Mu You reflects on his experience on Foundation at Central Saint Martins

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With the Foundation Show just days away, we spoke to Foundation Performance Design and Practice student Mu You about his experience on the course and how he is feeling about the show.

Tell us about your practice.

Mu: I’m interested in solving and transforming the human body through my design. Hence, the focus of my practice is always centered on designing for the body with garments and accessories. During the diagnostic phase of the course, I emphasised heavily on fashion and jewellery design but finally landed in Performance Design and Practice for the specialist phase. This introduced me to other ways of transforming the body as well, for example through dance, body movement and lighting, etc.

What are the main inspirations for your work?

Mu: I’m always attracted to mysterious and yet tempting aspect of life, and sometimes even the evil and horrifying essence. My inspirations span across the decaying nature and the forgotten city corners, the violent psychiatric world and the bare clinical practice, the worshiped and the passed-away. I don’t usually intend to search for answers but rather grown on and express the ongoing explorations and emotions.

How are you and your fellow students feeling in the build up to the Foundation show?

Mu: Mostly excited and slightly nervous. It’s the very first time I will show my work in a public exhibition, and I am looking forward to seeing how an audience might react. I am absolutely confident in the costumes I have made but am eager to hear what an audience might have to say about the short film, since it’s quite experimental and also the first film I have ever produced.

We all feel very excited and confident. As performance design students, we definitely have the most varied forms of work and thus varied ways of presenting. It’s going to be the most fun and adventurous space to explore.

Tell us about the process leading up to the show.

Mu: As students, we participated in the curation in various ways; displaying images, hanging, lighting setup and screen placement. Photographs, a short film and one of the two costumes I made will be shown in the exhibition.

How does this show differ from others you’ve worked on so far?

Mu: This is the very first show I’ve participated in, so I can only say that everything is quite new to me. Our tutors allowed us to decide how we want our work to be displayed and influence the entire show. That’s just amazing.

What are your post-show plans?

Mu: I’m attending an MA course, which will benefit from both my experience here at Foundation and my previous BA degree in advertising. I’ll also work on my design projects in my and focus more on costume/fashion design practice.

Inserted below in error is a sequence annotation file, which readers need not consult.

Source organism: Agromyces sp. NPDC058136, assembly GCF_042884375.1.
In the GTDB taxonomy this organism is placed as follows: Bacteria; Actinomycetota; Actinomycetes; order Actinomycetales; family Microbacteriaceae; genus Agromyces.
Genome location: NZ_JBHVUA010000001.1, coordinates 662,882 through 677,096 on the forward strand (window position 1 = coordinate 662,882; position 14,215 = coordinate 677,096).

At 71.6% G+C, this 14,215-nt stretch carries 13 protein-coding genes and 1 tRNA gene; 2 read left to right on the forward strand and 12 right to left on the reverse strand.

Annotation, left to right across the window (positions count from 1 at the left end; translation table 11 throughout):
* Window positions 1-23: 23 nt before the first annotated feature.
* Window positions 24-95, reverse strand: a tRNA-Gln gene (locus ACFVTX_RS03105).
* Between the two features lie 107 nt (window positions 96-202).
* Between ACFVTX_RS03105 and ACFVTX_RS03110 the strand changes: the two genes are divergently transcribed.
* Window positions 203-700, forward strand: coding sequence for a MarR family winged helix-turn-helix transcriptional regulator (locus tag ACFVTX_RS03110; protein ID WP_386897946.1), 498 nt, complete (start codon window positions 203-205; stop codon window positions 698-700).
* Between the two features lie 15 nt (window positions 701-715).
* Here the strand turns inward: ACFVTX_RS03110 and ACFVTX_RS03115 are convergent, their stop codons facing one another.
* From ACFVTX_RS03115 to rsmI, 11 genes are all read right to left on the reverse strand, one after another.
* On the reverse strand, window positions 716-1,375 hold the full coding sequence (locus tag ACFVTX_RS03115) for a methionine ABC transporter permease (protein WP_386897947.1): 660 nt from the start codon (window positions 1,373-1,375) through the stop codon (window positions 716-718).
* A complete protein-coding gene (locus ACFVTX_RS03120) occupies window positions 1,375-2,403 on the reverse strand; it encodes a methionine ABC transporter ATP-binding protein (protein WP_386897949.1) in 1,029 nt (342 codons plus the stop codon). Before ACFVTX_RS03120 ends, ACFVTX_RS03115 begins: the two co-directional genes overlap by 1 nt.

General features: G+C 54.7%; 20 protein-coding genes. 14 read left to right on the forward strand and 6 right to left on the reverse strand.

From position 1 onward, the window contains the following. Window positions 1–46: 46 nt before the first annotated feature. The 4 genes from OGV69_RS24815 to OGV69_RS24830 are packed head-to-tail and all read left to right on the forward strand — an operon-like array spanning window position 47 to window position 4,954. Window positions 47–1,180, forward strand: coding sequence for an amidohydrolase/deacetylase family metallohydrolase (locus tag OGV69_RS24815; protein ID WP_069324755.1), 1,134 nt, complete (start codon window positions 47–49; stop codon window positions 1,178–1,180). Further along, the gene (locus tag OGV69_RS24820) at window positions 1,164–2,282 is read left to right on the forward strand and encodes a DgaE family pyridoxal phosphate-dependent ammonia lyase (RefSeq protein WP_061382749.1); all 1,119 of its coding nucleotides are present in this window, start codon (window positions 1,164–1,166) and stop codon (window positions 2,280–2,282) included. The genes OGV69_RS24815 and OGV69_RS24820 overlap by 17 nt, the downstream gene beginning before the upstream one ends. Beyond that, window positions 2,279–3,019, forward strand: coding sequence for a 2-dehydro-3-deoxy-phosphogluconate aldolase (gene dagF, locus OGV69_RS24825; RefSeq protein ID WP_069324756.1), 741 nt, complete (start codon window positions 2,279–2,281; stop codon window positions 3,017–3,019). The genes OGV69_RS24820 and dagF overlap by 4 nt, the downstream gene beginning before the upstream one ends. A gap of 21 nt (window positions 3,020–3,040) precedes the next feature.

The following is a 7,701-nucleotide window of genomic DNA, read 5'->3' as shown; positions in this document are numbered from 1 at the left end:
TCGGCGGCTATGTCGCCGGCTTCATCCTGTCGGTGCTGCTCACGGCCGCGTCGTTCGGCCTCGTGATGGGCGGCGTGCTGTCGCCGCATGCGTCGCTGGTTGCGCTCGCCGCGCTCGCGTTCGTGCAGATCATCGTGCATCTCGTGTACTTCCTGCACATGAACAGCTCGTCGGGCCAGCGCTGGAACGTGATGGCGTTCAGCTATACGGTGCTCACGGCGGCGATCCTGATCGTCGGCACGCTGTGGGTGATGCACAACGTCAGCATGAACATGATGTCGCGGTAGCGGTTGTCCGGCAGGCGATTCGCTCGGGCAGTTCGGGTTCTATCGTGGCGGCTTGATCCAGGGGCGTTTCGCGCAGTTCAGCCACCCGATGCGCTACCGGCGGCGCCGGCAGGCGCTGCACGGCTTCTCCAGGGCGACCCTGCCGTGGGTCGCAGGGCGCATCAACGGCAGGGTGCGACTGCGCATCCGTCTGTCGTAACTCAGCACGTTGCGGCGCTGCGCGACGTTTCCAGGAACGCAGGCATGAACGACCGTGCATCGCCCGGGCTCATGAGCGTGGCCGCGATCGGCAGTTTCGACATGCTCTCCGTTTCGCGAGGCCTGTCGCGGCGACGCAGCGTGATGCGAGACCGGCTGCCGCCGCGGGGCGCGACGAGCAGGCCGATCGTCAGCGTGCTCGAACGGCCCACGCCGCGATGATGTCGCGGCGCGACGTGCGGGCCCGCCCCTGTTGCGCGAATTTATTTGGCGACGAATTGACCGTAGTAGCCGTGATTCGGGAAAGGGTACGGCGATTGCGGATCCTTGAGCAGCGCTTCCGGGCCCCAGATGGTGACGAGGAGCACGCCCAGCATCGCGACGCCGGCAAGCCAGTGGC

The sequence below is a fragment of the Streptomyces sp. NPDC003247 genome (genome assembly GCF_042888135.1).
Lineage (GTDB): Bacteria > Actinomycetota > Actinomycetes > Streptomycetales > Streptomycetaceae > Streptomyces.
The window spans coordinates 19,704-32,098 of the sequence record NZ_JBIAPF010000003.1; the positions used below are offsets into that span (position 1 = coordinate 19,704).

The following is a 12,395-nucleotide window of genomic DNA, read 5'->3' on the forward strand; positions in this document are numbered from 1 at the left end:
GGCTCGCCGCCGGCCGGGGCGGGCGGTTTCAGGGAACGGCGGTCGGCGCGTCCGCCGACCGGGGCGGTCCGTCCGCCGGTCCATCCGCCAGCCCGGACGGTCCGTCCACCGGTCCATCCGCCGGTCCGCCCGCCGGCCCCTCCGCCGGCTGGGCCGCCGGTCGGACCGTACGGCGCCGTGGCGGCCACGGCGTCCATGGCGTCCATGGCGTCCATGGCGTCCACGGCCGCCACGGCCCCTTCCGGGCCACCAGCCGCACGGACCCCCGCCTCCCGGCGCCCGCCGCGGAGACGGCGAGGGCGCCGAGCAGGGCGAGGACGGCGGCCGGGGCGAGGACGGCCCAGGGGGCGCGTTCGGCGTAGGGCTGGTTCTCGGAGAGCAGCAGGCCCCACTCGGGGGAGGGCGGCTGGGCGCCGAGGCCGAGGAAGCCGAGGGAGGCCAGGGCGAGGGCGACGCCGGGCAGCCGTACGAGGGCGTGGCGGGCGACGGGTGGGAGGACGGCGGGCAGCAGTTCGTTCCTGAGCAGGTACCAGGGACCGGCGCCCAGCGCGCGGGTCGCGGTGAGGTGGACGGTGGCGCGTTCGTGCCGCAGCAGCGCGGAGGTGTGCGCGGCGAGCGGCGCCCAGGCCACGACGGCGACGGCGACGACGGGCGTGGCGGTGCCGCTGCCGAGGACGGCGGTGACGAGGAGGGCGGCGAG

Why did you choose to study Foundation at CSM?

Mu: Initially, I applied for a BA course but my interviewer decided I needed more exposure to all fields of design practice and put me in the diagnostic pathway. It was a little hard to accept but eventually I realised it was necessary to explore more and to spend time finding my own inspirations and voice of design. My experience on this course later proved the decision wise.

How have you developed your work while on the Foundation course at Central Saint Martins?

Mu: I came from a non-design background, and Foundation helped me grow tremendously. All the taught sessions and workshops constantly exposed me to new techniques, different observation angles and innovative thinking perspectives. I was encouraged to try a lot of new things like surface experiment, model making, choreographing and filming. They all eventually were merged into my work. The course, especially the specialist phase in Performance Design and Practice introduced and urged me to a more profound mixture related to and centred on my interest in designing for the human body.

What were your highlights on Foundation course at CSM and why would you recommend it?

Mu: The diagnostic phase was definitely refreshing and exciting, with different design approaches every week diverse enough to challenge me to absorb different ideas, techniques and perspectives, and to constantly question myself and what I want to do. The personal project was another highlight, it allowed me to freely express myself and also push forward to new possibilities within my practice. And don’t miss out all the stitch and 3D workshops they are really interesting and useful – I wish I had spent more time with those.

How would you describe the Foundation Course? What is a typical day like?

Mu: Busy and devoted. It’s so competitive that everyone pushes themselves forward. Typically days are intense sessions with rapid practices and crazy idea development like “go-go-go”, followed by more research or development by going to the library or practicing at home, plus consistent reflections on our progress.

What advice would you give a Foundation student starting the course?

Mu: Expose yourself to as much as possible, and yet always stay true to your initial instincts. The world of art and design is colourful, so your unique vision is vital. Always be curious and playful.

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